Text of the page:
I was just striving for a little satire Friday, when I suggested that the closing of 600 Starbucks stores might lead to a federal "barista bailout," given the government's fondness for rescuing in-over-their-heads mortgage holders and "too-big-to-fail" financial institutions. It was all just a spoof, obviously. But attempting satire is a risky proposition in these surreal times, when the unthinkable has become commonplace.
No, I am not reporting today that a "barista bailout" actually is in the cards, though one might yet materialize if the "Save our Starbucks" campaign reported on in today's Wall Street Journal gains enough momentum. Pandering politicians are always looking to address a perceived "crisis" and woo a constituency, so it doesn't take much to get their attention. And a heavily caffeinated constituency is one worth cultivating.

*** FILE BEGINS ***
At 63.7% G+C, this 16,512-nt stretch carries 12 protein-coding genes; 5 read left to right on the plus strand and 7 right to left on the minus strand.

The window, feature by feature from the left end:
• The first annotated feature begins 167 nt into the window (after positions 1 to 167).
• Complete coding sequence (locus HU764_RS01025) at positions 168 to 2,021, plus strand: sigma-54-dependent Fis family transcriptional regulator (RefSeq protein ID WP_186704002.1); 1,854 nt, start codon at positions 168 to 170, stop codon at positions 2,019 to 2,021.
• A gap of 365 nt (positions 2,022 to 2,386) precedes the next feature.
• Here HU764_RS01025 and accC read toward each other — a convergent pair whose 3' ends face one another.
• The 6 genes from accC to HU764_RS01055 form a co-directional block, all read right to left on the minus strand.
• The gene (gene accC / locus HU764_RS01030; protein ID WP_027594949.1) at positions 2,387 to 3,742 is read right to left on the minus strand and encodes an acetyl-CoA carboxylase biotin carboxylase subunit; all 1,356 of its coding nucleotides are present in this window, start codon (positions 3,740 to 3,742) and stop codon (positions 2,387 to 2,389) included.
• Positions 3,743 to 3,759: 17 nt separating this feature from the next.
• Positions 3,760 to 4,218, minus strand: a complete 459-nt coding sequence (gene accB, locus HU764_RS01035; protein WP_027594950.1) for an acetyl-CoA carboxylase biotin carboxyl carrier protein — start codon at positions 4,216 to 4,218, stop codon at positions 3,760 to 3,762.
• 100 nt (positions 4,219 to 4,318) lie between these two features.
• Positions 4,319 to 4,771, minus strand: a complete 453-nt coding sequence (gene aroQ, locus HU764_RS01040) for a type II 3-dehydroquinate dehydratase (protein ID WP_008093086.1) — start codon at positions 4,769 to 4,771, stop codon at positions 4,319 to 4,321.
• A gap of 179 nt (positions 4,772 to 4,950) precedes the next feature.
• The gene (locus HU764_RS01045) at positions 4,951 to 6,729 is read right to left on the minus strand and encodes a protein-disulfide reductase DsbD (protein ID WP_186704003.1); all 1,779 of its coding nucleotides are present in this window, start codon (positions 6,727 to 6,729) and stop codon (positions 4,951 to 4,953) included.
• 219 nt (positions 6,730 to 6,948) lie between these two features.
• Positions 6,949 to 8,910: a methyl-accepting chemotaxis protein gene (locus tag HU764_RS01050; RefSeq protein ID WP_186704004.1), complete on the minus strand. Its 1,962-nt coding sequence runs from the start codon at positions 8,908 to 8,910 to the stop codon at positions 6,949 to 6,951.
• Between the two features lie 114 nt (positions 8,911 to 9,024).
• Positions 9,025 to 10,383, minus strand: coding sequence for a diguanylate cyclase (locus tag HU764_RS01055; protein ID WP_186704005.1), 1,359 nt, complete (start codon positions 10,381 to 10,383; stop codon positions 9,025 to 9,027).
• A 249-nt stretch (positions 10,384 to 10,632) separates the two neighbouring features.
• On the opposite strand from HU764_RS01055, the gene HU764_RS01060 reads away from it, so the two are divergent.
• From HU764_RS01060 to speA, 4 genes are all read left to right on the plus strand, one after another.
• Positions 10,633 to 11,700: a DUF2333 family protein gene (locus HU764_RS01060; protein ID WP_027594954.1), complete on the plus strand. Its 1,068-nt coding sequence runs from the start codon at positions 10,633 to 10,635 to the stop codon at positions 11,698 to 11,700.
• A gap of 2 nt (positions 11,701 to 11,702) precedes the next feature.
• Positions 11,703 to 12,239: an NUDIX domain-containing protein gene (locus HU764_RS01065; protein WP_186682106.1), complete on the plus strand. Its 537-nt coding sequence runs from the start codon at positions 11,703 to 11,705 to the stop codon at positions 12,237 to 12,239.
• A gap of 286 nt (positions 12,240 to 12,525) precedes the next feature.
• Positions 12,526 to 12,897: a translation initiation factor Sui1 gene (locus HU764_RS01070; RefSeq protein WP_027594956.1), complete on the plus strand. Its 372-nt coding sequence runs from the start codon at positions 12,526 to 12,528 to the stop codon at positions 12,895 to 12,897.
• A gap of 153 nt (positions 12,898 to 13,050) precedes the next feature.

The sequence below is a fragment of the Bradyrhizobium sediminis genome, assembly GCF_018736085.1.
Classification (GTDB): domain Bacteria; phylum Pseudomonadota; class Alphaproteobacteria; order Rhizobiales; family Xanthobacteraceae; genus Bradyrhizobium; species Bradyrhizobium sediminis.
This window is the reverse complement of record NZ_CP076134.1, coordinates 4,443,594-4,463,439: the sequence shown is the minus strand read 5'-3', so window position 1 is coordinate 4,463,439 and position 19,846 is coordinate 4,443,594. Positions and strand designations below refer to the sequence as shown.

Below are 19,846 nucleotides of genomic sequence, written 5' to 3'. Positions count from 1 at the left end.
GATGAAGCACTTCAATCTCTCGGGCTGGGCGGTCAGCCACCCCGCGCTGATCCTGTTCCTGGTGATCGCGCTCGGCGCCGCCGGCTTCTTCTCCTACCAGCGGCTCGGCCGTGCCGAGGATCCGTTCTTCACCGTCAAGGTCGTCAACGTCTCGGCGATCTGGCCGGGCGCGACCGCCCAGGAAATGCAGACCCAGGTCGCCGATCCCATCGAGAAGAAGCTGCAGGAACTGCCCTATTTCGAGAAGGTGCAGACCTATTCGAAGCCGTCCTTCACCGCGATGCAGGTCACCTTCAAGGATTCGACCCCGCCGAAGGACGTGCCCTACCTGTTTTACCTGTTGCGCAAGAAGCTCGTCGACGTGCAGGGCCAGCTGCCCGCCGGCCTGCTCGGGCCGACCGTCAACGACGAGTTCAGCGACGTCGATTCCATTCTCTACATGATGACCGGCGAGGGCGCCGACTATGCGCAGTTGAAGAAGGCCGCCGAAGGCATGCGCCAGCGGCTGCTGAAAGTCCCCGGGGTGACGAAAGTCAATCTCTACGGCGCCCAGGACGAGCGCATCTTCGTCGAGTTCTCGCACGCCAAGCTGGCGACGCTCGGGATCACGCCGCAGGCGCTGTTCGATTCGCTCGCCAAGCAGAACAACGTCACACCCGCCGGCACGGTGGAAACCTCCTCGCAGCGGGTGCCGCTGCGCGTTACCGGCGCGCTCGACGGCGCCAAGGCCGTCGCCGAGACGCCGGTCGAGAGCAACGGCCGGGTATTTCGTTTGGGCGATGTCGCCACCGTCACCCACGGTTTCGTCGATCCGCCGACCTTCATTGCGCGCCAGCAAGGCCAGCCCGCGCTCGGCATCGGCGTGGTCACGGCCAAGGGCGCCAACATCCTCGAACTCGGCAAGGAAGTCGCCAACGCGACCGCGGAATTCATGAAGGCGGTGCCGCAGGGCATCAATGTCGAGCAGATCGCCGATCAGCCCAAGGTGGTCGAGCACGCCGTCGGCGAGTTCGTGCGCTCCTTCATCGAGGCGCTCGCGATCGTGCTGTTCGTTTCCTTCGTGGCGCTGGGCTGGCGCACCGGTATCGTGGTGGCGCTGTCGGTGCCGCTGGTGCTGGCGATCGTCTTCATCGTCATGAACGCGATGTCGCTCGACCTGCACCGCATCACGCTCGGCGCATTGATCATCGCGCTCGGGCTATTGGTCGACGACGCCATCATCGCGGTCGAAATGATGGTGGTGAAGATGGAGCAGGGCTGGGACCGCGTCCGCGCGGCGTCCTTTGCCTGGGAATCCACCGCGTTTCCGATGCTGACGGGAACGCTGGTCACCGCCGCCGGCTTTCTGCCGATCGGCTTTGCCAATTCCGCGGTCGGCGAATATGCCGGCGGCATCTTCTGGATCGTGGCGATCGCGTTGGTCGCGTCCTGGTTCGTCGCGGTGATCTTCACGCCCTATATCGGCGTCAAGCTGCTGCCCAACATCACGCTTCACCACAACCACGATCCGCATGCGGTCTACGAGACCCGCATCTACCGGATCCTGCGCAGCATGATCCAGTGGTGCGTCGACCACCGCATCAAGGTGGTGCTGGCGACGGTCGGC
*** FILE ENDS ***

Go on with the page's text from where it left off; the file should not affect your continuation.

Folks who find their friendly neighborhood Starbucks store indispensable might try to avert the closures by doubling or tripling up on their daily diet of expensive coffee drinks, making these stores too profitable to close. Instead, as has become typical in contemporary America, they organize, protest and sign petitions, evidently angling for third-party intervention.
Perhaps such pleas will lead Starbucks corporate to reconsider certain closures, given the company's desire to appear more like a charity for coffee pickers than a cutthroat capitalist enterprise. But what other party might many of the petitioners have in mind when they demand that someone save their Starbucks? That party is government, of course -- sadly demonstrating that some Americans are as hooked on state-centered "solutions" as they are on the evil bean.